A day after Sterling was banned for life from the National
Basketball Association, two of the league's 29 other team owners,
including the governing board's chairman, said they expected to
reach the three-fourths majority vote needed to expel Sterling
fully, a move unprecedented in NBA history.
The advisory finance committee of the board scheduled a meeting on
Thursday to review the next steps for forcing a sale of the
Clippers, as urged on Tuesday by NBA Commissioner Adam Silver, a
league spokeswoman said.
Sterling, who bought the Clippers in 1981 for $13 million when the
team was based in San Diego, has not indicated whether he would
relinquish ownership without a fight. Experts have estimated that
the franchise, which moved to Los Angeles in 1984, could now be
worth as much as $800 million.
Moreover, some experts said Sterling's fellow owners might be
hesitant to support action they felt could set a precedent
jeopardizing their own property rights in the future.
Still, the move to expel Sterling from the league altogether fanned
speculation about potential buyers.
Winfrey's spokeswoman, Nicole Nichols, said the talk show host
turned media mogul was in talks with leading Hollywood executive
David Geffen and the chief executive officer of computer technology
firm Oracle Corp, Larry Ellison, to bid for the team if were to
Geffen, who started two record labels and co-founded the DreamWorks
film studio, has expressed interest in the Clippers in the past but
never tendered an offer. Winfrey's holdings already include stakes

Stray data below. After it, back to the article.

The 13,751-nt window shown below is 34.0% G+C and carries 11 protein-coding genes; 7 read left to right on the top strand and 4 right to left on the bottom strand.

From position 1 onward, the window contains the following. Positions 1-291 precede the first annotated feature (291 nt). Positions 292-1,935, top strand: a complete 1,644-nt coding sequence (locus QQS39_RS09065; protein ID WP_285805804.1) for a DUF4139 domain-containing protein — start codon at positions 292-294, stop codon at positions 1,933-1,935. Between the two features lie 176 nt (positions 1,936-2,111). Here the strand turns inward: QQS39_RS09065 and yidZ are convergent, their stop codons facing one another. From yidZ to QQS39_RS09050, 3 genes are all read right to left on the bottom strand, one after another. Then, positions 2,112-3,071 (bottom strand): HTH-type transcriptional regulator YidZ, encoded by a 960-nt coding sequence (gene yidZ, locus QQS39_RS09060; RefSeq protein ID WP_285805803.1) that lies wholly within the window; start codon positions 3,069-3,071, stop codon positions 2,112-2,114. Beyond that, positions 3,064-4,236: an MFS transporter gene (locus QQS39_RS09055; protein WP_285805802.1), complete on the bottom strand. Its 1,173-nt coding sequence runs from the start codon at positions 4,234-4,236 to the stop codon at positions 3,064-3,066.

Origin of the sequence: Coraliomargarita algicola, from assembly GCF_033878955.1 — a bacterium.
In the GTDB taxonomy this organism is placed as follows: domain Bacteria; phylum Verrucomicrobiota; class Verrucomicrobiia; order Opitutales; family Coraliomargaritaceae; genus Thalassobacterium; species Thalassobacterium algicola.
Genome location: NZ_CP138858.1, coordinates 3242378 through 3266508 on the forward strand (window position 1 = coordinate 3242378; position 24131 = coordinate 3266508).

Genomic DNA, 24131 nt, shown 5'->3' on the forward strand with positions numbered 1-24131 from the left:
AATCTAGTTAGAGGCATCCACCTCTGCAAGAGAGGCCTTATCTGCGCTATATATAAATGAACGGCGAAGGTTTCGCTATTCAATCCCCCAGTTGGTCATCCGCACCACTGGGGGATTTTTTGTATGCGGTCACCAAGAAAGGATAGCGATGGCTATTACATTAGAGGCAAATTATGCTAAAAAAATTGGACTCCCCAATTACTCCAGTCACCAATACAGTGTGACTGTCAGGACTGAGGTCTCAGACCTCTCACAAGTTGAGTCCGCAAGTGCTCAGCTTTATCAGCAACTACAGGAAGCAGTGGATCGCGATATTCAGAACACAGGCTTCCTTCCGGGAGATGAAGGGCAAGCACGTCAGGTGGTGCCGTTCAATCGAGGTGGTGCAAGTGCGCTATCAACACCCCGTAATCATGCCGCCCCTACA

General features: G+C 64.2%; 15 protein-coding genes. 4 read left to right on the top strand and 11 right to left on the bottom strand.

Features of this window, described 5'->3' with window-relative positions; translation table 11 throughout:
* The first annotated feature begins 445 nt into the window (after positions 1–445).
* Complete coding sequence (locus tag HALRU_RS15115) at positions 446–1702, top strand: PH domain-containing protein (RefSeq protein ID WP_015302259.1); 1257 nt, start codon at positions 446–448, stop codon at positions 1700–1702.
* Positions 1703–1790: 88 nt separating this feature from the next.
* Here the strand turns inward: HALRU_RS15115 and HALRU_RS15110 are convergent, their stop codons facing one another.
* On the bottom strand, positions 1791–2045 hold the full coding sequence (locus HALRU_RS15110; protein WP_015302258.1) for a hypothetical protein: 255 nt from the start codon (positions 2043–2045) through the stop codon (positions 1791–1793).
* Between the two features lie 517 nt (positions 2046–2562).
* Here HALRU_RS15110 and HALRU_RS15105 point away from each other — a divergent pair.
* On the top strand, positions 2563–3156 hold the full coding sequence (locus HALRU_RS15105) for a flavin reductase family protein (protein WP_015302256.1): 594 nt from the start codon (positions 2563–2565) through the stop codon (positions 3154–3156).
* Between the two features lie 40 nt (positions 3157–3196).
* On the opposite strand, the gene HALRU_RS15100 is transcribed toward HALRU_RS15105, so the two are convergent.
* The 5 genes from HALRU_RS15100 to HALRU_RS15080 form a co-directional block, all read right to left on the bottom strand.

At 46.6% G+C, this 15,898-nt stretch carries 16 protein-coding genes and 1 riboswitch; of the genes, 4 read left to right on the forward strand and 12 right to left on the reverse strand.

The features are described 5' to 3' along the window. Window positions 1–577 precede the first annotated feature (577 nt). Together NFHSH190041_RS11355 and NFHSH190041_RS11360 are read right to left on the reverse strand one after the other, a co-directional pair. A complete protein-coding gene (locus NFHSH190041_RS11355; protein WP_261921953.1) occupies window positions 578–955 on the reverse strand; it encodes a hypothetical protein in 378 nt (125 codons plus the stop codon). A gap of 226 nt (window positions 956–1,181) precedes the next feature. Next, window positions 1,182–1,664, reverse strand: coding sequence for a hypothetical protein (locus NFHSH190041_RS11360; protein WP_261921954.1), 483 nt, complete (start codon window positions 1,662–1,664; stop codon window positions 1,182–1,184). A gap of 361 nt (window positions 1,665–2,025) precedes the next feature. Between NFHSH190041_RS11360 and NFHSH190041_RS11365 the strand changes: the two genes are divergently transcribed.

in a cable network and a magazine.
Geffen, whose net worth has been estimated by Forbes magazine at
$6.2 billion, told sports network ESPN on Wednesday that he and
Ellison would run the team, while Winfrey would be an investor.
"She thinks it would be a great thing for an important black
American to own (another) franchise," Geffen was quoted as saying.
"The team deserves a better group of owners who want to win. ...
Larry would sooner die than fail. I would sooner die than fail.
Larry's a sportsman. We've talked about this for a long time.
Between the three of us, we have a good shot."
Other names floated as possible suitors include former NBA Los
Angeles Lakers star Earvin "Magic" Johnson, a part owner of the Los
Angeles Dodgers baseball team who once had a stake in the Lakers and
has built a media empire catering to African-American consumers.
"If the time is right, my partners at (investment group) Guggenheim
and I will sit down to discuss it," he told a financial conference
in Beverly Hills on Wednesday. "The fans have spoken they want us to
own the team, but we'll just have to wait and see how it works out."
Two of boxing's biggest names, world champion Floyd Mayweather Jr.
and promoter Oscar De La Hoya, have also expressed designs on the
team since Tuesday.
"What better face than my face," De La Hoya said on CNN. "I'm
stepping up to the plate and I'm letting the world know that I'm
POTENTIALLY LENGTHY PROCESS
Although Silver said he would seek to force a sale of the Clippers
immediately, the process could take weeks.
According to NBA bylaws, Silver must present a written copy of any
allegations against Sterling within three days, and Sterling would